Lately all eyes have been on Britney not for her music, but for her legal troubles, debatable VMA performance, and other assorted tabloidal juicy tidbits (according to AOL the other day "Britney likes her ice cream"). Well now all ears will once again be focused on Ms. Spears thanks to the impending release of her latest studio effort, Blackout. Pundits will no doubt talk about the "irony" of the title given Brit's muy publicized partying exploits. Other's will focus on the fact that the album's release date was pushed up a few weeks to assuage the onslaught of online bootlegging. Obviously Brit and her label are confident enough in the final product to allow a "leak" on MTV a week prior to official release.

For this, her fifth full-length album of all new material, Spears enlisted the services of a wide array of "super producers." Nate "Danja" Hills, best know for his work with Nelly Furtado is on deck. So too are Freescha and Kara DioGuardi, who have made hits for Kelly Clarkson, and Bloodshy & Avant (who last worked with Spears on "Toxic").

The album kicks off with the single "Gimme More," which has already has enjoyed a raucous life around the Net, on radio, and in the clubs. Spears unleashes a catty soprano whine that's been noticeably treated with echo, overdubs, and filters. Despite the fact that she's well beyond the age of consent these days it still manages to come off sounding like a pre-teen affecting a sexy demeanor; a modern day Lolita done up electro. To his credit "Danja's" beat and layering effects are definitely hypnotic.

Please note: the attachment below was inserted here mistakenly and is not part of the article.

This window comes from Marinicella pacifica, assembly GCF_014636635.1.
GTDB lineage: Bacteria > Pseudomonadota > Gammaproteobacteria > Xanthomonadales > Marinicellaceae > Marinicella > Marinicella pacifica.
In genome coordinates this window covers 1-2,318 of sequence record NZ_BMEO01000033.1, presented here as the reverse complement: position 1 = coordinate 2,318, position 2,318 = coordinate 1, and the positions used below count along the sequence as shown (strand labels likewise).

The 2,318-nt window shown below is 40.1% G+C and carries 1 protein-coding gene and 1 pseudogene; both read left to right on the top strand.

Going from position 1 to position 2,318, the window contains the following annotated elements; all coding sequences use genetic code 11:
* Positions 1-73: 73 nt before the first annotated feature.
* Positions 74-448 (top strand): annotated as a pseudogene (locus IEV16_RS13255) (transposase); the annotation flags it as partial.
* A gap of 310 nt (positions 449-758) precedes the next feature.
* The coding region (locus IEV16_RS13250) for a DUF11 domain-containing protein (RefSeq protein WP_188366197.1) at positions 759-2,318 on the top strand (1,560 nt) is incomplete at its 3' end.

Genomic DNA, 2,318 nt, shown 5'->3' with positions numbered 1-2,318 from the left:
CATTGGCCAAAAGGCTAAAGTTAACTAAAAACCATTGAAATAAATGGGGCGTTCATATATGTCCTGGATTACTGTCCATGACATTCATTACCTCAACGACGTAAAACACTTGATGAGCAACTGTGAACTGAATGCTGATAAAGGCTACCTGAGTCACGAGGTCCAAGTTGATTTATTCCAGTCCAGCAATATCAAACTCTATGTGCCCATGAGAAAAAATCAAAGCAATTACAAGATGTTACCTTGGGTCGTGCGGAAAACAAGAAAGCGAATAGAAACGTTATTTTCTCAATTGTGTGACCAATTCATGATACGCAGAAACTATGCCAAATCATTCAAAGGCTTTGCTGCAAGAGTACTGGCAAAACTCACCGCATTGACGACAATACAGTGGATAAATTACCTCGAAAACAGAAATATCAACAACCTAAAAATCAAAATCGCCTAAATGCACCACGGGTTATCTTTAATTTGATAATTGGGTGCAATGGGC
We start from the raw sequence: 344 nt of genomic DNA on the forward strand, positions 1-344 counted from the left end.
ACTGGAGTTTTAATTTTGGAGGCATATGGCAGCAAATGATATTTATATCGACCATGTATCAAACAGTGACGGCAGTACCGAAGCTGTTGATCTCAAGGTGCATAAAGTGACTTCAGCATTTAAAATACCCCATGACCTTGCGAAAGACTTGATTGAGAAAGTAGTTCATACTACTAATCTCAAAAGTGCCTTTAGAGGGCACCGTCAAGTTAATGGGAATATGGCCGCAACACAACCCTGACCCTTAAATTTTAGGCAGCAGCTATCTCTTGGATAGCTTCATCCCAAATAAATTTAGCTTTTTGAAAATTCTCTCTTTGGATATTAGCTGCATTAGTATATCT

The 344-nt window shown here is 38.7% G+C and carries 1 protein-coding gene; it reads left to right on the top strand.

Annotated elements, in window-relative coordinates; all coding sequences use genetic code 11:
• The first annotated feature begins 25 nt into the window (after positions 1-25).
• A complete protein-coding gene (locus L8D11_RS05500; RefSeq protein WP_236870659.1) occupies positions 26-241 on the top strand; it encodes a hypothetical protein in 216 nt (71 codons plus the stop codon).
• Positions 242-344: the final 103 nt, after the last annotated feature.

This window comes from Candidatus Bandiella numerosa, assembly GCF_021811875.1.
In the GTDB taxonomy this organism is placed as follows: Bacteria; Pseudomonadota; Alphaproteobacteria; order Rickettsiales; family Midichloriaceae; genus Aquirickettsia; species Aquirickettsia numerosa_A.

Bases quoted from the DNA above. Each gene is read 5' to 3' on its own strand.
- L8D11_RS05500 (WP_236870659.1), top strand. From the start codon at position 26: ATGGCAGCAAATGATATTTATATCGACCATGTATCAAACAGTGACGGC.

"Piece Of Me" begins with electro whips and chains creating a shuffling backbeat. The trippy sound effects call to mind an innocent S&M; session captured on tape. Musically it sounds an awful lot like Madonna circa Music, further showcasing Spears lack of creative vision and inability to really push the boundaries of electronic dance pop. The tempo is kept in the mid range, her vocals again going for a treated sheen. Lyrically the song falls back on the ever popular "I'm famous and people won't leave me alone" thematics that all the young pop starlets love to beat us over the head with, trying to let the rest of us know how hard their lives are due to all the fame and fortune. Despite the redundancy of the track, both musically and lyrically, it's still incredibly hypnotic thanks to the way the vocals are mixed amongst the swirling ambience.

For "Radar" Britney ditches much of the vocal enhancements which sadly reveals the limitations of her voice. Here it comes off even more tinny and annoying when not processed or dropped down to a mock sultry croon. This is one of those annoyingly catchy numbers where the chorus is grating, but will stick in your brain and induce bouts of humming and chanting long after the song has faded from your short term memory. Breathy, sultry Britney chimes in again on "Break The Ice" reassuring listeners that "It's been awhile. I know I shouldn't have kept you waiting. But I'm here now." From there she bounces between her girlish soprano and a sultry alto affectation, with plenty of sighing augmentation layered in for good effect. This is a sweet headphone track as it's filled with plenty of layered ambient texturing.

From a production standpoint Blackout is pretty sweet. The sheer amount of layering and overdubs create a full, rich vocal palette for Spears and when listened to on headphones even induce mild bouts of hypnotic euphoria. Ultimately, however, this is just corn syrup saturated ear candy that goes down easy and then is ultimately forgotten. A retro post-new Wave rush encapsulates "Heaven on Earth," which again features breathless Britney working her seductive magic. Yet when coupled with all the "out of shape" photos we've been assaulted with in the tabloids, it's hard to get aroused by the slinky sway of the song. Visual connotations aside, the track is actually one of the more solid offering on the album, Spears keeping her vocals pretty consistent, going for a sultrier, richer approach than her normal shrill demeanor. The chorus itself is incredibly enthralling, lilting along with melodic supremacy.

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